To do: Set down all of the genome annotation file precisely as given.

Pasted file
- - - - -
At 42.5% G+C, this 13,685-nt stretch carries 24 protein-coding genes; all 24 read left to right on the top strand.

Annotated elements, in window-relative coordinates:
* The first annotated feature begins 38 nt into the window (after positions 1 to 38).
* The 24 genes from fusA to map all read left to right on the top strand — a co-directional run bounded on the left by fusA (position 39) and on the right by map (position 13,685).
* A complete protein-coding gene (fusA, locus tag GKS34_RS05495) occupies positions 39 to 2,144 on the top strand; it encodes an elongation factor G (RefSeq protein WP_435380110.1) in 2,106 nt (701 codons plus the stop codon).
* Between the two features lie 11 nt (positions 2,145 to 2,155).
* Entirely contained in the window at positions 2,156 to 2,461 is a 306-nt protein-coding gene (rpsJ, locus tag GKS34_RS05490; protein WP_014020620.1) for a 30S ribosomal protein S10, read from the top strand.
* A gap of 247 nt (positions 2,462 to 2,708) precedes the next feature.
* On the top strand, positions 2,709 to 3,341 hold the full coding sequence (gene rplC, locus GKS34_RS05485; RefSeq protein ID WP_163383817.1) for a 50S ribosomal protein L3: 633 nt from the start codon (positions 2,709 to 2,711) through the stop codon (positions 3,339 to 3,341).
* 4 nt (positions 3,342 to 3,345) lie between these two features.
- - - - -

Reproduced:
At 42.5% G+C, this 13,685-nt stretch carries 24 protein-coding genes; all 24 read left to right on the top strand.

Annotated elements, in window-relative coordinates:
* The first annotated feature begins 38 nt into the window (after positions 1 to 38).
* The 24 genes from fusA to map all read left to right on the top strand — a co-directional run bounded on the left by fusA (position 39) and on the right by map (position 13,685).
* A complete protein-coding gene (fusA, locus tag GKS34_RS05495) occupies positions 39 to 2,144 on the top strand; it encodes an elongation factor G (RefSeq protein WP_435380110.1) in 2,106 nt (701 codons plus the stop codon).
* Between the two features lie 11 nt (positions 2,145 to 2,155).
* Entirely contained in the window at positions 2,156 to 2,461 is a 306-nt protein-coding gene (rpsJ, locus tag GKS34_RS05490; protein WP_014020620.1) for a 30S ribosomal protein S10, read from the top strand.
* A gap of 247 nt (positions 2,462 to 2,708) precedes the next feature.
* On the top strand, positions 2,709 to 3,341 hold the full coding sequence (gene rplC, locus GKS34_RS05485; RefSeq protein ID WP_163383817.1) for a 50S ribosomal protein L3: 633 nt from the start codon (positions 2,709 to 2,711) through the stop codon (positions 3,339 to 3,341).
* 4 nt (positions 3,342 to 3,345) lie between these two features.